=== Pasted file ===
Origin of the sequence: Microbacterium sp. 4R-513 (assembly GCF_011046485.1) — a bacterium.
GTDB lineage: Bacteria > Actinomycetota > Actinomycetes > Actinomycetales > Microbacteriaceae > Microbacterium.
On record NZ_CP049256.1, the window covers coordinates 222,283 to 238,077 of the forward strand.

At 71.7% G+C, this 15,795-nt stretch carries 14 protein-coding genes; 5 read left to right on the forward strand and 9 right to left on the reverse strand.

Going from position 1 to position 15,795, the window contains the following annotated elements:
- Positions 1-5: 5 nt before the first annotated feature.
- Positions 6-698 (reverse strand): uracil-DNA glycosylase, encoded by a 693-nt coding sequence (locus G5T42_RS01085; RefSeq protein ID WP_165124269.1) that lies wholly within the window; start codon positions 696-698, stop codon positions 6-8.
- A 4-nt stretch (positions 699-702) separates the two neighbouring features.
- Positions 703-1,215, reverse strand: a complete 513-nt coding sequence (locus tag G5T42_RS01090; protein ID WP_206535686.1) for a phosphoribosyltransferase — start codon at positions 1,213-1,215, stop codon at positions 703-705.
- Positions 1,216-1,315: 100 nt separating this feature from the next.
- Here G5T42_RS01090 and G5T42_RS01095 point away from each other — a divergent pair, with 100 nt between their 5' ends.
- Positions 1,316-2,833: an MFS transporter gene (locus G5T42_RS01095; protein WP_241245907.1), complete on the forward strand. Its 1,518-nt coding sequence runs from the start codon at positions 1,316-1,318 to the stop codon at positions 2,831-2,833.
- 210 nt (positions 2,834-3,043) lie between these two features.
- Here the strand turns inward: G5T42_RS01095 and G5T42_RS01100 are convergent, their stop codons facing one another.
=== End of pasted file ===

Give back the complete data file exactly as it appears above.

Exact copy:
Origin of the sequence: Microbacterium sp. 4R-513 (assembly GCF_011046485.1) — a bacterium.
GTDB lineage: Bacteria > Actinomycetota > Actinomycetes > Actinomycetales > Microbacteriaceae > Microbacterium.
On record NZ_CP049256.1, the window covers coordinates 222,283 to 238,077 of the forward strand.

At 71.7% G+C, this 15,795-nt stretch carries 14 protein-coding genes; 5 read left to right on the forward strand and 9 right to left on the reverse strand.

Going from position 1 to position 15,795, the window contains the following annotated elements:
- Positions 1-5: 5 nt before the first annotated feature.
- Positions 6-698 (reverse strand): uracil-DNA glycosylase, encoded by a 693-nt coding sequence (locus G5T42_RS01085; RefSeq protein ID WP_165124269.1) that lies wholly within the window; start codon positions 696-698, stop codon positions 6-8.
- A 4-nt stretch (positions 699-702) separates the two neighbouring features.
- Positions 703-1,215, reverse strand: a complete 513-nt coding sequence (locus tag G5T42_RS01090; protein ID WP_206535686.1) for a phosphoribosyltransferase — start codon at positions 1,213-1,215, stop codon at positions 703-705.
- Positions 1,216-1,315: 100 nt separating this feature from the next.
- Here G5T42_RS01090 and G5T42_RS01095 point away from each other — a divergent pair, with 100 nt between their 5' ends.
- Positions 1,316-2,833: an MFS transporter gene (locus G5T42_RS01095; protein WP_241245907.1), complete on the forward strand. Its 1,518-nt coding sequence runs from the start codon at positions 1,316-1,318 to the stop codon at positions 2,831-2,833.
- 210 nt (positions 2,834-3,043) lie between these two features.
- Here the strand turns inward: G5T42_RS01095 and G5T42_RS01100 are convergent, their stop codons facing one another.